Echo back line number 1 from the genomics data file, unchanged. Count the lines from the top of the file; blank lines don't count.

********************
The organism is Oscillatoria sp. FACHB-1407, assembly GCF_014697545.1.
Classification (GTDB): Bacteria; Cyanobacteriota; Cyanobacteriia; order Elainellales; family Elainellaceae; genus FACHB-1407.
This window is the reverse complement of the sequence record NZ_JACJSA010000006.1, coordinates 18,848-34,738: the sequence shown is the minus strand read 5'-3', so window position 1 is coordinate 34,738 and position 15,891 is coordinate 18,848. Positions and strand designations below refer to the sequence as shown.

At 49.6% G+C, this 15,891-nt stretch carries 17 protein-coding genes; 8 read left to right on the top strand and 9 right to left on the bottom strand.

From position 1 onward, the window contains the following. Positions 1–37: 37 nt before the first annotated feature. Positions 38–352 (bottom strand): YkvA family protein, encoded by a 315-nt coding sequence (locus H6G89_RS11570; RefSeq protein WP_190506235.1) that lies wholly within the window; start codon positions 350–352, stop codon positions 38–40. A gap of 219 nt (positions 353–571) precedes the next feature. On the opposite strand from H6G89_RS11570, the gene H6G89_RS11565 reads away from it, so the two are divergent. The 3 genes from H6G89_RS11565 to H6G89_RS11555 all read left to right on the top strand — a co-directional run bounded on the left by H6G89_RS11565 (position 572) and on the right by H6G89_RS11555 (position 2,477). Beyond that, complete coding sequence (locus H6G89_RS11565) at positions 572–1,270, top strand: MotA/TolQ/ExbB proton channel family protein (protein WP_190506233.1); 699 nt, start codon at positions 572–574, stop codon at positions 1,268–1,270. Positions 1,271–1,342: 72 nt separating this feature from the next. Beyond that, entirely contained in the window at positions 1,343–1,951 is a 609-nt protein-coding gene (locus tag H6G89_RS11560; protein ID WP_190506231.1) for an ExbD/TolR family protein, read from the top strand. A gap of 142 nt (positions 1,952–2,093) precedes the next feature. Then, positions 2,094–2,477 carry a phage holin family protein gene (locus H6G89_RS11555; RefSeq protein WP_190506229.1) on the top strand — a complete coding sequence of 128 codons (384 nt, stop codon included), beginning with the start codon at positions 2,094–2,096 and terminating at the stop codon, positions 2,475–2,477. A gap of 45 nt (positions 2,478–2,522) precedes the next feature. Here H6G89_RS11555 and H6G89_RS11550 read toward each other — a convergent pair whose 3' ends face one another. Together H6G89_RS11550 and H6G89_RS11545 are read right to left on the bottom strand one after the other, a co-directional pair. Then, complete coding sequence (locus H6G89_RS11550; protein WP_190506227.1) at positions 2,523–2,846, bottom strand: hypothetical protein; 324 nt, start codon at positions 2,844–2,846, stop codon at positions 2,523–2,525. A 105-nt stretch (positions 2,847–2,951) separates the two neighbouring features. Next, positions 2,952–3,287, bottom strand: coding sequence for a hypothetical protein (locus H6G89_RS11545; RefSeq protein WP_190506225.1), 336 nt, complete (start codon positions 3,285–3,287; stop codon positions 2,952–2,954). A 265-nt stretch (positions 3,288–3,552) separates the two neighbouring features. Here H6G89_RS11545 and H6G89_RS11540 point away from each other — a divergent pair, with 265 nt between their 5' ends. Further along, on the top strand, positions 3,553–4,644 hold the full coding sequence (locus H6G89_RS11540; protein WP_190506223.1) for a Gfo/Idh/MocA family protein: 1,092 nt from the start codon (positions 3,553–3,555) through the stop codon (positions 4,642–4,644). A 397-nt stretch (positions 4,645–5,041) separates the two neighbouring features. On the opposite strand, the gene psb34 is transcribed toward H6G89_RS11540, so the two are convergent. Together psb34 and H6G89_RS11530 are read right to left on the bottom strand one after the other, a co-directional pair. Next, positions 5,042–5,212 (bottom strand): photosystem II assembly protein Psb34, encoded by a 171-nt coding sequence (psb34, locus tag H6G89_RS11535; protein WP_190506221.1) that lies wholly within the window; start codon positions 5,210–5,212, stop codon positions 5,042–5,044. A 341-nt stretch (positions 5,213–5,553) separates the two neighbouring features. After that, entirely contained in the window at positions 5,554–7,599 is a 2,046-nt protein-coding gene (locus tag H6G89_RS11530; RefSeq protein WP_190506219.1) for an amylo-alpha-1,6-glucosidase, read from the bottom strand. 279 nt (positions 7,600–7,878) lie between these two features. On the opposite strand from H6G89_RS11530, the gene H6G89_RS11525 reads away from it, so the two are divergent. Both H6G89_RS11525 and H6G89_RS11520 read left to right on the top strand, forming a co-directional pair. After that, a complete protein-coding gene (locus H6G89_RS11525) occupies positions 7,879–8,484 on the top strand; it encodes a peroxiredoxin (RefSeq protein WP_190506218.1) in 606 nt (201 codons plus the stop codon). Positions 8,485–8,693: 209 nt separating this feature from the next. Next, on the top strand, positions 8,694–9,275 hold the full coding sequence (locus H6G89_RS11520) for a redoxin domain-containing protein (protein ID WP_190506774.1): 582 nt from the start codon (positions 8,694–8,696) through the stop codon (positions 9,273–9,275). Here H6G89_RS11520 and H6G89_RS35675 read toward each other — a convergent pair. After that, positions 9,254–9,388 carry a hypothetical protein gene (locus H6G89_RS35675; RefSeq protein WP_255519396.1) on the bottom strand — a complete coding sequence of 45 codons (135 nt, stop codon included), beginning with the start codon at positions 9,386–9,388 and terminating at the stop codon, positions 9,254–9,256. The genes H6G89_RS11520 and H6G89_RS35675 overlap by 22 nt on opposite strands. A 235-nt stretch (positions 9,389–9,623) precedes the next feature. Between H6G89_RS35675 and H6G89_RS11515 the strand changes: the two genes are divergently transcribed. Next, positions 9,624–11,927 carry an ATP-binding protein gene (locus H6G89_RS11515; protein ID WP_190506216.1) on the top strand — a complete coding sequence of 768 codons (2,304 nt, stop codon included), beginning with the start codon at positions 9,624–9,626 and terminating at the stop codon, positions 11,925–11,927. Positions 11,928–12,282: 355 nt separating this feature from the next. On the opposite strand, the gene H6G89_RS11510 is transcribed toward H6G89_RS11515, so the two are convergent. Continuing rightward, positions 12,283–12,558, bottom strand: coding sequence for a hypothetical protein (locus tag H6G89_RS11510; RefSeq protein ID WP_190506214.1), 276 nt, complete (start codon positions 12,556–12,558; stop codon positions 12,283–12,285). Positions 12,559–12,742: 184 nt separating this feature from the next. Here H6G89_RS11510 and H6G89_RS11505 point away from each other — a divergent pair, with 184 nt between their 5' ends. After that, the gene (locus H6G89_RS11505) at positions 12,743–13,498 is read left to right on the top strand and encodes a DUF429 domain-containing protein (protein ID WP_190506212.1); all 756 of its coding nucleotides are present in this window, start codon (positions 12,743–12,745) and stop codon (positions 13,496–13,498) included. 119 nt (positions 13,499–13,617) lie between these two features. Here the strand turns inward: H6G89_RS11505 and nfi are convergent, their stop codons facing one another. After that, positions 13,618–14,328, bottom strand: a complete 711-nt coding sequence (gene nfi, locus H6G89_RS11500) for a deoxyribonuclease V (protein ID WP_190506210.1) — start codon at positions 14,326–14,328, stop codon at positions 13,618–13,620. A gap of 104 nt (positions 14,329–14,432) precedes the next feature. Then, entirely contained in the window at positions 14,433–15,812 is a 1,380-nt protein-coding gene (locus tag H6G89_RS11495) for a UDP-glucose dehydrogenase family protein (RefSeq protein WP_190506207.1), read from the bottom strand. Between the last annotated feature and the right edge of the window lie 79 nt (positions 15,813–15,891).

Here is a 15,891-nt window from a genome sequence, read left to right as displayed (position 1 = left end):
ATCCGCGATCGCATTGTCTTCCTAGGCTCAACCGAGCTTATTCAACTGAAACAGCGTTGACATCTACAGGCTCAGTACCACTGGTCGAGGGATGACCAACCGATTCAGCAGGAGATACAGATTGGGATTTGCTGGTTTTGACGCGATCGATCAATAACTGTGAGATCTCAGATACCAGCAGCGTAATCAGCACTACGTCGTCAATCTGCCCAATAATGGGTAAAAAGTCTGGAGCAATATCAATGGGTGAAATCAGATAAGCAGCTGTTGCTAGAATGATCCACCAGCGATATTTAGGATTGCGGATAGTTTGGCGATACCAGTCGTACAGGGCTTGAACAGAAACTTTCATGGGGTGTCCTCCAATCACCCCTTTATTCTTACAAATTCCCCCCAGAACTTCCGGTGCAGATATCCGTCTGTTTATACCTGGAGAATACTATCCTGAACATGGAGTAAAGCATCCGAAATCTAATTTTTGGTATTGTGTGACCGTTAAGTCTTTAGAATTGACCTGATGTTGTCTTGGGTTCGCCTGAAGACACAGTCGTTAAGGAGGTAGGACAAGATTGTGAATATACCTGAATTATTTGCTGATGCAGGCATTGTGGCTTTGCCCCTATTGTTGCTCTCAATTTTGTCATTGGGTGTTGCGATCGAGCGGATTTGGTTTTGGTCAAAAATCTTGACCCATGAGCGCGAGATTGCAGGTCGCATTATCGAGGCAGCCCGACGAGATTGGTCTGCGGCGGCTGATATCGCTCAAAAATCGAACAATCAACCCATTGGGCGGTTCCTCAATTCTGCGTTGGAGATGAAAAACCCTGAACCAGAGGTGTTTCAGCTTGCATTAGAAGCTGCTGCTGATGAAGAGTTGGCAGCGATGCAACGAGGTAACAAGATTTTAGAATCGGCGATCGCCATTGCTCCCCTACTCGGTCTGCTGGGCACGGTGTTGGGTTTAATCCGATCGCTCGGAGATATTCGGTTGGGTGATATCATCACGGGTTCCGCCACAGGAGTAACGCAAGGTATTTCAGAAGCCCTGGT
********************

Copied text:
The organism is Oscillatoria sp. FACHB-1407, assembly GCF_014697545.1.